[www.stabroeknews.com] – While Commissioner General of the Guyana Revenue Authority Khurshid Sattaur has been touting the recently instituted Random Selection of Imported Goods for Examination exercise as a means of impacting positively on the level of transparency associated with Customs inspections of imports, the private sector has been expressing its own sometimes divergent views on the process.
The Guyana Revenue Authority last week expressed satisfaction with the outcome of the trial run, which saw members of the public witness the inspection of a container of imports. Businessmen with whom this newspaper spoke also indicated their support for measures designed to ensure that Customs searches are transparent and conducted on a level playing field. Some, however, had concerns over difficulties that might arise from the singling out of individual consignments for thorough (100 per cent) searches.
While all of the seven importers with whom this newspaper spoke said they were mindful that their views not be construed as being unsupportive of the new procedure, most of them cited “security reasons” as cause for their apprehension over the new system.
“One of the obvious concerns has to do with the fact that the system that is being employed exposes information on the contents of containers to large numbers of people who, presumably, are randomly selected to witness the searches,” one importer told Stabroek Business. His concern, he said, was that “in the prevailing high-crime situation,” the business places where those goods would be subsequently stored could become targets for robberies.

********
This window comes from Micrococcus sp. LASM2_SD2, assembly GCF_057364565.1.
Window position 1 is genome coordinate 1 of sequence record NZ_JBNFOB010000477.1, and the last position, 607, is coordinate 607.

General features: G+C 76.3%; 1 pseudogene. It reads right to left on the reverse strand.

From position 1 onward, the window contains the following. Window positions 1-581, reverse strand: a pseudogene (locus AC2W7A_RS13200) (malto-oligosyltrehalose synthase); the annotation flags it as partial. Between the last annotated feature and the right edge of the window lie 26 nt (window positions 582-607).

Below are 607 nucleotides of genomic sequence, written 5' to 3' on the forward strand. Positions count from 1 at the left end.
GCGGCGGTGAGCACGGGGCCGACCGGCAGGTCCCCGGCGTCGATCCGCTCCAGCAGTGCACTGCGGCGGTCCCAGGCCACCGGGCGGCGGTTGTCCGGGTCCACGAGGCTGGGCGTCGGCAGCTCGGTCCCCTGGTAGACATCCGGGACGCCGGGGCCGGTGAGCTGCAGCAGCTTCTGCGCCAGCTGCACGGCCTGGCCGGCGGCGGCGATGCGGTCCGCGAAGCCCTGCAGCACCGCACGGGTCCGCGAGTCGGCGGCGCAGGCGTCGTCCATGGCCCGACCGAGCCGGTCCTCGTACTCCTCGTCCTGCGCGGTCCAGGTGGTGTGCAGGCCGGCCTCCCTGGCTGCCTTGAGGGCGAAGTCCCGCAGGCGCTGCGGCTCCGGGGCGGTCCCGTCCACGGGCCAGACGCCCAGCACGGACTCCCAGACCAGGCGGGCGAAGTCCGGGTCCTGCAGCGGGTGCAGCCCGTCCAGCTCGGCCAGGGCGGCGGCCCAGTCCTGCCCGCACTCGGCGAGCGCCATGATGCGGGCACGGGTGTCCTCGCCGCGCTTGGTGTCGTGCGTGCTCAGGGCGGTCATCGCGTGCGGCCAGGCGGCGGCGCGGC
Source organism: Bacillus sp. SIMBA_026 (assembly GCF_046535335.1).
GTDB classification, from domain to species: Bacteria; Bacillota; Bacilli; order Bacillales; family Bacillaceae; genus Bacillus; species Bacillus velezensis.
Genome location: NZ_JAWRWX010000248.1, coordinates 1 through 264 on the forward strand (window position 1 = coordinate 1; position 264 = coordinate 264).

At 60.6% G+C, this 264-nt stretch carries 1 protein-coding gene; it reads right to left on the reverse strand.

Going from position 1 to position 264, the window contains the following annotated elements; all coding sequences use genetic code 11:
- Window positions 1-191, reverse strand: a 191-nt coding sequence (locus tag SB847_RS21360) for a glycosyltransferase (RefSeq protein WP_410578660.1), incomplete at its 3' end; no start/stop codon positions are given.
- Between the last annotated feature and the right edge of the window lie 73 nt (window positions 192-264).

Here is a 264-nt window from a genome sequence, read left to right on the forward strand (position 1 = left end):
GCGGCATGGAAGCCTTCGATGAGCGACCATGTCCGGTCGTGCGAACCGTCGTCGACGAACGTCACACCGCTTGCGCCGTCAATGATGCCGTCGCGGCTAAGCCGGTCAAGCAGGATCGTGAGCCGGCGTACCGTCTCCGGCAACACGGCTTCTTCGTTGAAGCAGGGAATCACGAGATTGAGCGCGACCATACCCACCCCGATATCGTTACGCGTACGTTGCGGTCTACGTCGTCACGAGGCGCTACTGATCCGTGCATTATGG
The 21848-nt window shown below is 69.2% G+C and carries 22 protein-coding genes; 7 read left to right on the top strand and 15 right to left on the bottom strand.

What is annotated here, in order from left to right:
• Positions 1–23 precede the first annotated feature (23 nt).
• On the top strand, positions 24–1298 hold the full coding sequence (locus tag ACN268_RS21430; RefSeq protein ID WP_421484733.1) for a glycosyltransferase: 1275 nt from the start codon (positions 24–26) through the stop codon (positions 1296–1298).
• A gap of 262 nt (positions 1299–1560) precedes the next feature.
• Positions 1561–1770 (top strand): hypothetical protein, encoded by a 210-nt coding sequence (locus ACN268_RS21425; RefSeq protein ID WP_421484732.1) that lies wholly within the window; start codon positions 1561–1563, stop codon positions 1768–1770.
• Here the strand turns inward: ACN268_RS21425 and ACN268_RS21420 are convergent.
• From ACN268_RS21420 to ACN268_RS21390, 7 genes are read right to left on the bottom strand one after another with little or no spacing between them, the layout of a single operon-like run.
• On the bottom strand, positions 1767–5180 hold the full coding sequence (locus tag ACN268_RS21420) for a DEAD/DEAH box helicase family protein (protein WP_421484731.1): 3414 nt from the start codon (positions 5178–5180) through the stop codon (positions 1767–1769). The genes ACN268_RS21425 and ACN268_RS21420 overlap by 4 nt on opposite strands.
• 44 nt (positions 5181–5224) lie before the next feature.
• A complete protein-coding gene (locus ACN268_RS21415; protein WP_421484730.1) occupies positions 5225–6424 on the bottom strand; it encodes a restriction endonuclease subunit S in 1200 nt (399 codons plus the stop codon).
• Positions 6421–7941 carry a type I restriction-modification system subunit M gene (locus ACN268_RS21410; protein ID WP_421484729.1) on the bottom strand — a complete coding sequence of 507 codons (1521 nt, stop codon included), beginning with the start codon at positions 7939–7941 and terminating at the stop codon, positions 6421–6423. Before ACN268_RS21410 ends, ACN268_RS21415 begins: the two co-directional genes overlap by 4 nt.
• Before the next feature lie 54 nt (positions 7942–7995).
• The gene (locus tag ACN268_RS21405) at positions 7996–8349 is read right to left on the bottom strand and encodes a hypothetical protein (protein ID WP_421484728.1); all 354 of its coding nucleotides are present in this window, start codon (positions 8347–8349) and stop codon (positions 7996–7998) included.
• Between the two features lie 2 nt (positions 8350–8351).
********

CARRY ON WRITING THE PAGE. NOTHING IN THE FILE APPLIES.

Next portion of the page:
Crime concerns apart, all of the importers with whom Stabroek Business spoke expressed concerns over what they see as a time-consuming system, which, one businessman said, “could literally take an entire day.” Some were also of the view that while the law provided for goods to be inspected by “the designated agency,” that is the Customs and Trade Administration, exposure of the contents of containers to members of the public might amount to an unacceptable invasion of their privacy.
By contrast, President of the Georgetown Chamber of Commerce and Industry (GCCI) Clinton Urling has expressed his own considerable support for the new random search system. In a brief written response to a question put to him by the Stabroek Business Urling said the Chamber had not received any complaints “on this new procedure adopted by the GRA.”
He added that the new system was “a favourable one” that was designed to “capture those who might be evading taxes or transporting illicit or illegal items”; that it was not “an uncommon procedure and is adopted in many other foreign jurisdictions.”